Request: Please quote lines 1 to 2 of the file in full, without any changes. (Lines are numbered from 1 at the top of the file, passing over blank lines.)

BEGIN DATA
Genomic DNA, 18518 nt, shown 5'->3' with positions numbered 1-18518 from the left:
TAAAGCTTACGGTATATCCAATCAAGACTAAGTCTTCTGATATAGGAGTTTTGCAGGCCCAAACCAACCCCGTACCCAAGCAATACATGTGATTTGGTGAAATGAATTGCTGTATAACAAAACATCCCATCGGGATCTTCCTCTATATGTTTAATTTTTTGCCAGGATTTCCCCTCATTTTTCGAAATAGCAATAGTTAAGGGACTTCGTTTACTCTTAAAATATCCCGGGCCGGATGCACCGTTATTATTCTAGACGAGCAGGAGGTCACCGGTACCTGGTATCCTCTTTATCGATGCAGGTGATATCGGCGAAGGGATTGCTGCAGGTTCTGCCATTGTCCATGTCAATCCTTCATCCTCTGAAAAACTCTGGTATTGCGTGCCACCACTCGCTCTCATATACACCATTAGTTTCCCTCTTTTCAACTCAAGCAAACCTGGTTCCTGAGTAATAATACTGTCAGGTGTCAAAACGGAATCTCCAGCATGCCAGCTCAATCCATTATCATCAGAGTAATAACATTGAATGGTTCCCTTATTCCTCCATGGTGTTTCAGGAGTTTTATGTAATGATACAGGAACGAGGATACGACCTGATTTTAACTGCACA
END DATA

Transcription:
Genomic DNA, 18518 nt, shown 5'->3' with positions numbered 1-18518 from the left:
TAAAGCTTACGGTATATCCAATCAAGACTAAGTCTTCTGATATAGGAGTTTTGCAGGCCCAAACCAACCCCGTACCCAAGCAATACATGTGATTTGGTGAAATGAATTGCTGTATAACAAAACATCCCATCGGGATCTTCCTCTATATGTTTAATTTTTTGCCAGGATTTCCCCTCATTTTTCGAAATAGCAATAGTTAAGGGACTTCGTTTACTCTTAAAATATCCCGGGCCGGATGCACCGTTATTATTCTAGACGAGCAGGAGGTCACCGGTACCTGGTATCCTCTTTATCGATGCAGGTGATATCGGCGAAGGGATTGCTGCAGGTTCTGCCATTGTCCATGTCAATCCTTCATCCTCTGAAAAACTCTGGTATTGCGTGCCACCACTCGCTCTCATATACACCATTAGTTTCCCTCTTTTCAACTCAAGCAAACCTGGTTCCTGAGTAATAATACTGTCAGGTGTCAAAACGGAATCTCCAGCATGCCAGCTCAATCCATTATCATCAGAGTAATAACATTGAATGGTTCCCTTATTCCTCCATGGTGTTTCAGGAGTTTTATGTAATGATACAGGAACGAGGATACGACCTGATTTTAACTGCACA